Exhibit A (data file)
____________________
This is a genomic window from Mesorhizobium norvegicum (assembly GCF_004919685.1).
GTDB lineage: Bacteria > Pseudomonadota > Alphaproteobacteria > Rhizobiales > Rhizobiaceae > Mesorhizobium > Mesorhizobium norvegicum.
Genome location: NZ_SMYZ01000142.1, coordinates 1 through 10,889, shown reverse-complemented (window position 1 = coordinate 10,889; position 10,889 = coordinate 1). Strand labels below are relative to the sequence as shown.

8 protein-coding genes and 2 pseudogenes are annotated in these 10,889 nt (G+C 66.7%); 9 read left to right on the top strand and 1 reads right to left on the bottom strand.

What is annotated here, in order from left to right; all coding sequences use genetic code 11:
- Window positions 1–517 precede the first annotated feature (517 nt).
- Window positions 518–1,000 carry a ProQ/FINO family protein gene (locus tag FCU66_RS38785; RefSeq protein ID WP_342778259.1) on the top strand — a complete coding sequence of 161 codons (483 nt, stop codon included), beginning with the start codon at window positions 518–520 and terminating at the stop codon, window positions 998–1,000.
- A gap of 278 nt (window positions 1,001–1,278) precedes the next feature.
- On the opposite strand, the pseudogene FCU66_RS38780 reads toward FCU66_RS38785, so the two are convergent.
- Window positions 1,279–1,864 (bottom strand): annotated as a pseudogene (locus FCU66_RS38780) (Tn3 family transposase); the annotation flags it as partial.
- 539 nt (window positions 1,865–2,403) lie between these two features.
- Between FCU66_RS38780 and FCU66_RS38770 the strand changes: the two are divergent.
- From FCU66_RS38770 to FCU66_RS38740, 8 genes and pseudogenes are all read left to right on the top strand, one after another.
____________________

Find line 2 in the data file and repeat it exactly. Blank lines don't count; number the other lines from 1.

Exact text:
GTDB lineage: Bacteria > Pseudomonadota > Alphaproteobacteria > Rhizobiales > Rhizobiaceae > Mesorhizobium > Mesorhizobium norvegicum.